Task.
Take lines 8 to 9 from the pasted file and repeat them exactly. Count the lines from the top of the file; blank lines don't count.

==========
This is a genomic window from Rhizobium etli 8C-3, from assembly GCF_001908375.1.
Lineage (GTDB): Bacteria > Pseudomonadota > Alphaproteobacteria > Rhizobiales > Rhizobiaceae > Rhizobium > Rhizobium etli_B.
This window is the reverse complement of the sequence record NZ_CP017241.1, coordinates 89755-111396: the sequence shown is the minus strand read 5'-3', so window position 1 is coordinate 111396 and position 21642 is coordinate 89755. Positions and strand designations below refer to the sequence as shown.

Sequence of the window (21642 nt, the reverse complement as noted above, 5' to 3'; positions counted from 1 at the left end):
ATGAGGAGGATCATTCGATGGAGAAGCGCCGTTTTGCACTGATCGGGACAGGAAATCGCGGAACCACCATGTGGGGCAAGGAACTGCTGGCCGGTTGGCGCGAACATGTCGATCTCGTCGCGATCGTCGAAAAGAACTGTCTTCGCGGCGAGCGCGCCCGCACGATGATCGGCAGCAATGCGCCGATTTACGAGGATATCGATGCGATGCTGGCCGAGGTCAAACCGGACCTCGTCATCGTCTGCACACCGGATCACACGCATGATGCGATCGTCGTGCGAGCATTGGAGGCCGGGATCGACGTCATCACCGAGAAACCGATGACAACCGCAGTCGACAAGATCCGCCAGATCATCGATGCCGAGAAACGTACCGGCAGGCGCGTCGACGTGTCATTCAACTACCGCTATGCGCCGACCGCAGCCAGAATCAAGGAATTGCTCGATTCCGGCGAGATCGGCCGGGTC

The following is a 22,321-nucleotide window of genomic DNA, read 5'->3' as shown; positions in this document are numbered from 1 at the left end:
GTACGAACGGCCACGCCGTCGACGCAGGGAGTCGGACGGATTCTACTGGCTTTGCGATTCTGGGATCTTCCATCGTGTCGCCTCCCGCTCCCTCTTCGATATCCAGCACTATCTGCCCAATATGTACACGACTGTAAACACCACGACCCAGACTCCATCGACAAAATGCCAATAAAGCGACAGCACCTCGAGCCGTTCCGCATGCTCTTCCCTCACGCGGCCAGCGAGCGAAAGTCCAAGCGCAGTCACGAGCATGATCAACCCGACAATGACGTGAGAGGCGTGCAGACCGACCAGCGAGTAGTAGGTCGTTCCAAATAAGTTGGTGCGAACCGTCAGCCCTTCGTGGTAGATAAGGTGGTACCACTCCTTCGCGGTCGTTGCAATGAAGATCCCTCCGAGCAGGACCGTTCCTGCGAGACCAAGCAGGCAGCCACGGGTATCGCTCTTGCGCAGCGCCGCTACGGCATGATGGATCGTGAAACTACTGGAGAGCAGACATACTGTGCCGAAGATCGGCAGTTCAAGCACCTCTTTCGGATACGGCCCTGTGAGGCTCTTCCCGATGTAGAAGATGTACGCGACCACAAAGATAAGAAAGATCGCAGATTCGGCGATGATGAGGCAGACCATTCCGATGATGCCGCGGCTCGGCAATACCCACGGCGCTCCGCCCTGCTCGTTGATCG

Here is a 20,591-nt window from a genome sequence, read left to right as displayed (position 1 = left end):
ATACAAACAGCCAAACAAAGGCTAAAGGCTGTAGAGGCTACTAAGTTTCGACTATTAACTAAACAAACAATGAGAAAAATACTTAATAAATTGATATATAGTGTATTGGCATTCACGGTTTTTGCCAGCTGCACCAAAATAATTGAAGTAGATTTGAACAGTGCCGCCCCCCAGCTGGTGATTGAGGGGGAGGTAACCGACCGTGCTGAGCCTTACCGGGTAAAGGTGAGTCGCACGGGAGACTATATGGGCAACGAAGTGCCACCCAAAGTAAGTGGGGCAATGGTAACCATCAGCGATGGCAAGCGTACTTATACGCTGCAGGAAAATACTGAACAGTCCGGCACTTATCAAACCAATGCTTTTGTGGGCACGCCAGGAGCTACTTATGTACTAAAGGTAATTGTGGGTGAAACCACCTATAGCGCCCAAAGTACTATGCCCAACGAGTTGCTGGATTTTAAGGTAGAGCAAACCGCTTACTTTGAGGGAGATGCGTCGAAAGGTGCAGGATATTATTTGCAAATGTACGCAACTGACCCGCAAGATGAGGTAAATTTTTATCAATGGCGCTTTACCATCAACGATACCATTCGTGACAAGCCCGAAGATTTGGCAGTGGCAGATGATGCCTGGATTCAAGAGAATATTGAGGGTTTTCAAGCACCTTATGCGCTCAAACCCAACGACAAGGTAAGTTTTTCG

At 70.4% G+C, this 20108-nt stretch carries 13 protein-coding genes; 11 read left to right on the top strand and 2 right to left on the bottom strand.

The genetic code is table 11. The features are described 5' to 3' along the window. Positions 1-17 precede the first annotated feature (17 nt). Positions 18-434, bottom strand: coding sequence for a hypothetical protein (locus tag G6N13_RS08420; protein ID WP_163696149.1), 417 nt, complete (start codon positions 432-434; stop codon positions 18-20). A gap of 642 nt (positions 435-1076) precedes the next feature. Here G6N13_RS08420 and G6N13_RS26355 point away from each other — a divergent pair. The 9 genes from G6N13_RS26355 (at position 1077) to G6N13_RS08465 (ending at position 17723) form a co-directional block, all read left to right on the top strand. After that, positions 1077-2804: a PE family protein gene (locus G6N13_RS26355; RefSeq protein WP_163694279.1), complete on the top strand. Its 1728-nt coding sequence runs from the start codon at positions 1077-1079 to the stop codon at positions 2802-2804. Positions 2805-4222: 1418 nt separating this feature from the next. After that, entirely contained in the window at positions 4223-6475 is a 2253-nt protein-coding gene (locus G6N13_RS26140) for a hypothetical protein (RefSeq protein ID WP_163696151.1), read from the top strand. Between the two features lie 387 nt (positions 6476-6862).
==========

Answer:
Here is a 20,591-nt window from a genome sequence, read left to right as displayed (position 1 = left end):
ATACAAACAGCCAAACAAAGGCTAAAGGCTGTAGAGGCTACTAAGTTTCGACTATTAACTAAACAAACAATGAGAAAAATACTTAATAAATTGATATATAGTGTATTGGCATTCACGGTTTTTGCCAGCTGCACCAAAATAATTGAAGTAGATTTGAACAGTGCCGCCCCCCAGCTGGTGATTGAGGGGGAGGTAACCGACCGTGCTGAGCCTTACCGGGTAAAGGTGAGTCGCACGGGAGACTATATGGGCAACGAAGTGCCACCCAAAGTAAGTGGGGCAATGGTAACCATCAGCGATGGCAAGCGTACTTATACGCTGCAGGAAAATACTGAACAGTCCGGCACTTATCAAACCAATGCTTTTGTGGGCACGCCAGGAGCTACTTATGTACTAAAGGTAATTGTGGGTGAAACCACCTATAGCGCCCAAAGTACTATGCCCAACGAGTTGCTGGATTTTAAGGTAGAGCAAACCGCTTACTTTGAGGGAGATGCGTCGAAAGGTGCAGGATATTATTTGCAAATGTACGCAACTGACCCGCAAGATGAGGTAAATTTTTATCAATGGCGCTTTACCATCAACGATACCATTCGTGACAAGCCCGAAGATTTGGCAGTGGCAGATGATGCCTGGATTCAAGAGAATATTGAGGGTTTTCAAGCACCTTATGCGCTCAAACCCAACGACAAGGTAAGTTTTTCG